If you are a person with a disability or a person who is partnered with, cares for, or cares about a person with a disability I feel that you MUST read the series Translucent (Seriously, these are books you NEED to read). Okay, yes, it is manga, which is a japanese comic style of story telling, but printed in English. "Oh no, a manga!" is going to turn some people off, but I ask you to hold off on your assumptions or feelings of “not for me” until I explain. This series is about a person with a disability and the people around them as they try to fit in, try to find their place in society, fulfill and work towards their dreams, have problems and setbacks but lean on each other and get back up to try again. I know that is something I can relate to, and I think you can too.
Translucent is about an eighth grade girl named Shiroyama and a guy who likes her named Tadami. Only Shiroyama has this new chronic disease called translucent syndrome which makes parts of her (sometimes all of her) literally translucent (or invisible). Through book 1 and book 2 she meets adults who have the same condition and by facing and working through situations and through their advice she struggles to find out what a 'normal' life is like with a chronic condition. So why I am recommending this series so strongly? Because in these books, the disease ‘translucent syndrome’ is really a metaphor for any chronic condition and narrated from both her view and the view those around her. The series is able to address not just what it is like both physically and mentally to have a chronic condition in today’s society, but also the viewpoint of the caregiver, the friend, and the cost to THEM of seeing the person they care about hurt by society (as well as the rewards they get FROM that relationship). Linda read the book and we talked about it, because for her it was able to voice a lot of how she views me; why though I am sure I am a burden and she will leave, she does not see it that way. Book two in the series has more of the adult relationships and goes into exactly what do the caregivers and friends get out of the relationship: why it IS worth it. Okay, now tell me you have found a book or series or movie that depicts you and your life regarding disability in this way. I’m guessing like me, beyond a small handful, you haven’t, because any book on disability is far and few between. That is why I don’t want you to miss this one.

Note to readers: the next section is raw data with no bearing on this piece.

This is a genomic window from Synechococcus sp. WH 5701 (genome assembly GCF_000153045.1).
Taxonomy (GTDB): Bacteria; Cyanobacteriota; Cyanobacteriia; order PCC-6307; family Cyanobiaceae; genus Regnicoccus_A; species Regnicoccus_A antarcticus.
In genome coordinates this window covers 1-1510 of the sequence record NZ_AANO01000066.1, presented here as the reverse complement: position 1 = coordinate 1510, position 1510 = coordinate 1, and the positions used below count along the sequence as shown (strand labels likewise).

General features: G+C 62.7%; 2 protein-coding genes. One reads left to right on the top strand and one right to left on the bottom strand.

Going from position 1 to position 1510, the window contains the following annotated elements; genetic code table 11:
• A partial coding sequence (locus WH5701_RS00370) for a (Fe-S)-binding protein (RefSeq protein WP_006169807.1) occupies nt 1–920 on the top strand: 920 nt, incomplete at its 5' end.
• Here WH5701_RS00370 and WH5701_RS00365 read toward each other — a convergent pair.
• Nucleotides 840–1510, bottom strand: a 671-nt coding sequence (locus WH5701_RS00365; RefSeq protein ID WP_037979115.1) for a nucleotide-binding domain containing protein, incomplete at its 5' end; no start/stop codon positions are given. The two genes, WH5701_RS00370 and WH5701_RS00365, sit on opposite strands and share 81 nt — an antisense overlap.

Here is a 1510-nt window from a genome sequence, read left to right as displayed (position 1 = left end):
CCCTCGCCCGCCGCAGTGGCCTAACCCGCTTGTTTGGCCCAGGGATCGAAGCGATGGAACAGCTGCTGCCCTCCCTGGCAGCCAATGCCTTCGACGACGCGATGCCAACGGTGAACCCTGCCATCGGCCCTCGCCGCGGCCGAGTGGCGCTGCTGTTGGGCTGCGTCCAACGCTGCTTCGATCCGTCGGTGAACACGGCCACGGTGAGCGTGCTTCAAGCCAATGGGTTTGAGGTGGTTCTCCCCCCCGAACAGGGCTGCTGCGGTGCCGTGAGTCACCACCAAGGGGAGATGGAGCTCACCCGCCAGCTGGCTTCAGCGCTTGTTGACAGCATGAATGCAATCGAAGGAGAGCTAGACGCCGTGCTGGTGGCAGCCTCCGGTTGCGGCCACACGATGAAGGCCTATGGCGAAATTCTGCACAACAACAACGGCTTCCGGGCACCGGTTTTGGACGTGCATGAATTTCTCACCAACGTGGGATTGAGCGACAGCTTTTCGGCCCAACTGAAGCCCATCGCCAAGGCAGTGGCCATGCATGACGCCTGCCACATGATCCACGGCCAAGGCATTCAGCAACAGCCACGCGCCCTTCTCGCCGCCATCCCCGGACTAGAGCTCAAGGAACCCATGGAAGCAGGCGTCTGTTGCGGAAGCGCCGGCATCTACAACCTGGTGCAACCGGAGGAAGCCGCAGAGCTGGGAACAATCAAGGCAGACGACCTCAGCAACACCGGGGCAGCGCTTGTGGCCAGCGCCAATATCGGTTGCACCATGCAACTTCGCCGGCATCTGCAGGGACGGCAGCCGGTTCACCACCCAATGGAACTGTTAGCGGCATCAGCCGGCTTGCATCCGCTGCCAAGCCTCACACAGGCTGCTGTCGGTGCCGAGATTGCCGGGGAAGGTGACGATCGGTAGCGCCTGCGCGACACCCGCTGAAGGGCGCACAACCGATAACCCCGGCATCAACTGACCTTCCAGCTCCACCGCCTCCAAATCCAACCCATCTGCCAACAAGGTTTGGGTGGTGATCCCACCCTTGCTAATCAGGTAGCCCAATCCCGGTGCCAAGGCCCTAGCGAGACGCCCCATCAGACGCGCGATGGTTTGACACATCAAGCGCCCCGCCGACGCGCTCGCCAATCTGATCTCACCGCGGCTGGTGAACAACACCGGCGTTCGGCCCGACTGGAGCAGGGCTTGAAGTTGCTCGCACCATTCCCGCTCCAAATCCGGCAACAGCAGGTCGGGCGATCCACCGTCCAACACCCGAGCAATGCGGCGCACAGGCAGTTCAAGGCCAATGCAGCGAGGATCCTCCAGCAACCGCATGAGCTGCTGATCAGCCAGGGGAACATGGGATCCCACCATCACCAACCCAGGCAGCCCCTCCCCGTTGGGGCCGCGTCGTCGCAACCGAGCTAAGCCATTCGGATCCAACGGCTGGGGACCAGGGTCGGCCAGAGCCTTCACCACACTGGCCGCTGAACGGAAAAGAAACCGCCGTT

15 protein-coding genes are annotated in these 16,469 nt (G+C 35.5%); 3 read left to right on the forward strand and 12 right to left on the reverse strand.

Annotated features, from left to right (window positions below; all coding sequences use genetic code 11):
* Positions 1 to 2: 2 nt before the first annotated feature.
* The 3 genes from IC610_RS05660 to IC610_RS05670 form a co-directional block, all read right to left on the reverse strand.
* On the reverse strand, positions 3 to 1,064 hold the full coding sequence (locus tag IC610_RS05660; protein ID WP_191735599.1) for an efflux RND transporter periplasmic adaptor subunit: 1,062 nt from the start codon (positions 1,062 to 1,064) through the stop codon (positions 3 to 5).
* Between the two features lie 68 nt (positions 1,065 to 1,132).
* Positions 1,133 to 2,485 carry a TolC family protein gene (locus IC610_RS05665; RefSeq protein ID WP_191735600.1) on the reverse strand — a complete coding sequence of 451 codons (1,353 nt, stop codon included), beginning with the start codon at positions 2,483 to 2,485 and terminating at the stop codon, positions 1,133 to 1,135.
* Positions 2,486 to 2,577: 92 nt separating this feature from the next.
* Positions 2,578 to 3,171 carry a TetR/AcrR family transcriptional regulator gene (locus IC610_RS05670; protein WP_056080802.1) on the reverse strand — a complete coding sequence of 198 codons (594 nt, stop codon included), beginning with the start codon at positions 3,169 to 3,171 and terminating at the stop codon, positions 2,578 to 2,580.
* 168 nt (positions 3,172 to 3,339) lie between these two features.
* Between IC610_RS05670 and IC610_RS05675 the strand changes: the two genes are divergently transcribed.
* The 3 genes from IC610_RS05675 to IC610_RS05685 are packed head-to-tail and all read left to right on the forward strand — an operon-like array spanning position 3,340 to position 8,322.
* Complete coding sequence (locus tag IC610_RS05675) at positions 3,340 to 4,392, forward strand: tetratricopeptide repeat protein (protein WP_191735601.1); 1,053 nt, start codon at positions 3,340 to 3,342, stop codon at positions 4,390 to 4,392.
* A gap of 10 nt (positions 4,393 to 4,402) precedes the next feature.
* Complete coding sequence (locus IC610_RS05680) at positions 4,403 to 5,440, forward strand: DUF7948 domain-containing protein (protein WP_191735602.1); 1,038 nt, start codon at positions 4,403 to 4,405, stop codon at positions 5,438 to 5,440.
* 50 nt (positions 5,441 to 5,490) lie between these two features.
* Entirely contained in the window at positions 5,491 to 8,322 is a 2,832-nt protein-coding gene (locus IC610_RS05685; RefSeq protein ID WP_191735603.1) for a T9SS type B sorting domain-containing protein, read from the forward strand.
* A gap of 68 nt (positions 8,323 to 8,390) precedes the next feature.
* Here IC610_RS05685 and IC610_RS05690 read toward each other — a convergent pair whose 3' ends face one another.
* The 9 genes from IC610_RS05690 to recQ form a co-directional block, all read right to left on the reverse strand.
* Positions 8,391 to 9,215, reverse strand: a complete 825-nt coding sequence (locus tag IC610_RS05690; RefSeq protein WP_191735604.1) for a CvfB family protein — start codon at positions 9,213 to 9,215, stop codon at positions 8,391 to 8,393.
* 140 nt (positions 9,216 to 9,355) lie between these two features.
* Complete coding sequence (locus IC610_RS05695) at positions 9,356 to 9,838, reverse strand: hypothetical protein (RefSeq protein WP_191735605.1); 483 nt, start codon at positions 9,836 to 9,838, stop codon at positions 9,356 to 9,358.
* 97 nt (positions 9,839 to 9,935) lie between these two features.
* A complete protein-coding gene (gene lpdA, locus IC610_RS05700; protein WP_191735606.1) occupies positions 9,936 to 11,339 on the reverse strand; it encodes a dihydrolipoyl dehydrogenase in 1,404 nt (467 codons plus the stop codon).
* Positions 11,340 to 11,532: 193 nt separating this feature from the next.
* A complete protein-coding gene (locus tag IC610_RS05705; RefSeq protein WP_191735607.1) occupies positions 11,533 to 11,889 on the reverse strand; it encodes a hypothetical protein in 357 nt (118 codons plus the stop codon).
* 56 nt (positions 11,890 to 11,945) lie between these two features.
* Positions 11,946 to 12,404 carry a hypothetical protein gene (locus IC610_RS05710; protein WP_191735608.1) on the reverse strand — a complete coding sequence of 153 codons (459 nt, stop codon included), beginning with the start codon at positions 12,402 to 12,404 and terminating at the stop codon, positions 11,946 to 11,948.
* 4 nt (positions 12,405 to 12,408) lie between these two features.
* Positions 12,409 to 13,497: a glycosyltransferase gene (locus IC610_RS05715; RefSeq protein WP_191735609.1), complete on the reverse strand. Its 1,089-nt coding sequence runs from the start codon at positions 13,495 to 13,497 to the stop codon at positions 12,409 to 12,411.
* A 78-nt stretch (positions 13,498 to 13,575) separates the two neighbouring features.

The series (currently published up to book two: available used or in the 3 for 4 offer at Amazon for Book 1 and Book 2 - you can also read the first bit of each book there as well by clicking on “Search Inside”), plainly shows the social attitudes toward people with disabilities. Shiroyama is whispered about, “There is that girl.”, “I wonder what it feels like?” And we see Shiroyama trying SO hard to fit in, to be ‘normal’ (indeed she and another girl named Okouchi have an odd friendship/relationship as Okouchi is naturally athletic and beautiful and wishes she could ‘just disappear’; she wishes she could be like Shiroyama, while Shiroyama wants to be like Okouchi – oh those high school days, never loving ourselves much). We see Shiroyama try to hide the pain as teachers brutally exclude her because of her disability (“What if you became translucent? We can’t take the chance”) while it is up to her and her friends to find the solutions to convince others that yes, this can and will work (reminds me of when I was trying to get permission to do wheelchair boxing).
Shiroyama meets Keiko, an older woman who has advanced stages of the syndrome, who tells her not to delude herself, that she must learn to be independent because if she has a partner, she won’t be able to support them as much as she needs support (Keiko’s ex-boyfriend feels differently and is constantly trying to convince Keiko otherwise). This gives Shiroyama the ‘disability guilts.’ She doesn’t want to be the person who makes her boy friend Tadami stop smiling. She thinks she will suck out his joy because he worries so much about her, or he will have to look out for her, or is stuck with her (see panel below – click to enlarge).